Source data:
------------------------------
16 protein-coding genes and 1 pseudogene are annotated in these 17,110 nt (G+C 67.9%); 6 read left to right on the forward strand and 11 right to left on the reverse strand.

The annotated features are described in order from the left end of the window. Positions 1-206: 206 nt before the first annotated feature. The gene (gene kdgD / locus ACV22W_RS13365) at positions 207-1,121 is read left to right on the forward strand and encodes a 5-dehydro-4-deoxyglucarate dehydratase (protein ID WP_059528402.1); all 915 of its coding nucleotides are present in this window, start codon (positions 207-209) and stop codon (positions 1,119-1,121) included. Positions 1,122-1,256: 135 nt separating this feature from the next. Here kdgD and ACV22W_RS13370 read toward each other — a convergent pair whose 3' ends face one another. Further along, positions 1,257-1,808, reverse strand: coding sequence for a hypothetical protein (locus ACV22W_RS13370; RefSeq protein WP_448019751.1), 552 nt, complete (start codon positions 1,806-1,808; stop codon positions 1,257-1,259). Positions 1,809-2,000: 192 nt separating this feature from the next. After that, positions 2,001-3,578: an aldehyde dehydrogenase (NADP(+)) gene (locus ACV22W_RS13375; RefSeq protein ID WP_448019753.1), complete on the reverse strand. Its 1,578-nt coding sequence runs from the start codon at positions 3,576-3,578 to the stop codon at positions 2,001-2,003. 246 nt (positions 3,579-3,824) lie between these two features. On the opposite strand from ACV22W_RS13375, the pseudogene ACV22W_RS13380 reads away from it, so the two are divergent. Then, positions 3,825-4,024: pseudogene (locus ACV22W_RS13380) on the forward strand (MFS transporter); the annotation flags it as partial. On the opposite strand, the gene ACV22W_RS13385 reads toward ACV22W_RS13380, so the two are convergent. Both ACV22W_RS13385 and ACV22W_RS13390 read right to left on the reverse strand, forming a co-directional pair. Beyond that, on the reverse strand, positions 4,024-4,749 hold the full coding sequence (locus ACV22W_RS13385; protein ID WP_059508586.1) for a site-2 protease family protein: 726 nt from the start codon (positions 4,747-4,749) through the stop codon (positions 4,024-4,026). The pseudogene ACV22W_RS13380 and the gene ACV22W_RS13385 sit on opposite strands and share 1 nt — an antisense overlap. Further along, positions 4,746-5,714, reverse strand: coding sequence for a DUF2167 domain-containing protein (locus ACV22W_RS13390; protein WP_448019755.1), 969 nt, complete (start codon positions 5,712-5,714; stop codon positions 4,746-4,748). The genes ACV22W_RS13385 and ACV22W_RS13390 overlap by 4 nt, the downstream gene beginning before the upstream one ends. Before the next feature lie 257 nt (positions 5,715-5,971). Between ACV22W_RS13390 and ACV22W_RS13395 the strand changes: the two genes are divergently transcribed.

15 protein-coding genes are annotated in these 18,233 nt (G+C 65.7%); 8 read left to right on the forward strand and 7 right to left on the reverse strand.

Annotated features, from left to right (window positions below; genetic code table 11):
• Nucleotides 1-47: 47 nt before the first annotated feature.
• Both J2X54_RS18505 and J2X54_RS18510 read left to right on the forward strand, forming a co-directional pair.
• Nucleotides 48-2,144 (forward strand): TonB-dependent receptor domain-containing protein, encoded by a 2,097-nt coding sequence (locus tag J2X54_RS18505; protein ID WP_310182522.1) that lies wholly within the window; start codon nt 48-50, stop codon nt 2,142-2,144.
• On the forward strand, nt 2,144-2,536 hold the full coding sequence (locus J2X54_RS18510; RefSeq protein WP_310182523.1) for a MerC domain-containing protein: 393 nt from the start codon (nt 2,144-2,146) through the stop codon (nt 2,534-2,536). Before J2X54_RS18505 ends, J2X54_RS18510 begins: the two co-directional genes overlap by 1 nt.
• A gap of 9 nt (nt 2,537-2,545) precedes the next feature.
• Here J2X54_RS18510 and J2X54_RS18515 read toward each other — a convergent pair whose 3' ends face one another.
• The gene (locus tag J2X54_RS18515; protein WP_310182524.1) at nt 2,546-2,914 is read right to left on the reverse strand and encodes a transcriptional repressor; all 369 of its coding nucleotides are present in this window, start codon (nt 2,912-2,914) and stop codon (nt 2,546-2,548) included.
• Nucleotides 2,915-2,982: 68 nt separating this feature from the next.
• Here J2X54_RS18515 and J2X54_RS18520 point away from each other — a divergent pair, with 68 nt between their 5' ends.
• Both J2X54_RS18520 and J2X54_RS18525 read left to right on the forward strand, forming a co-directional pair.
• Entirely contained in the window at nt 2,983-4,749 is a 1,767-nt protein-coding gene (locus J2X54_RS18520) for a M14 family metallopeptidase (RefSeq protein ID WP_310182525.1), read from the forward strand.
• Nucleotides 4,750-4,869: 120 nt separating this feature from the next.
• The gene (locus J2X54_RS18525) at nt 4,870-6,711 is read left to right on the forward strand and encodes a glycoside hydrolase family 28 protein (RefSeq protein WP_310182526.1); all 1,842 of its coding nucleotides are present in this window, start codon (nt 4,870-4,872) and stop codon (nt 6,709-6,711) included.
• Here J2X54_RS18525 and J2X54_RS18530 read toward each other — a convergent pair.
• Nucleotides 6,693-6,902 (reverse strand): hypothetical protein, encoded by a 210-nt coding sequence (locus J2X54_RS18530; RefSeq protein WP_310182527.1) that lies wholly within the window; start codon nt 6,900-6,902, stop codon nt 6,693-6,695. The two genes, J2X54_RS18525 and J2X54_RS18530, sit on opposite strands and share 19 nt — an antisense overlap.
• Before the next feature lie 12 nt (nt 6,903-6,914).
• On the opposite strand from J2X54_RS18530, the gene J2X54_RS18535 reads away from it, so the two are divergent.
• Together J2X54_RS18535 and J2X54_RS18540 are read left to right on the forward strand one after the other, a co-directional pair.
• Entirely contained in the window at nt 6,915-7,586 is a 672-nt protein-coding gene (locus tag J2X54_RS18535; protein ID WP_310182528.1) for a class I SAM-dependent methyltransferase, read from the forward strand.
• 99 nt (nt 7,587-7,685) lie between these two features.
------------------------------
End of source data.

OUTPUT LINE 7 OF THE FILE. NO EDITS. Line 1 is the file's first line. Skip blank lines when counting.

• Nucleotides 48-2,144 (forward strand): TonB-dependent receptor domain-containing protein, encoded by a 2,097-nt coding sequence (locus tag J2X54_RS18505; protein ID WP_310182522.1) that lies wholly within the window; start codon nt 48-50, stop codon nt 2,142-2,144.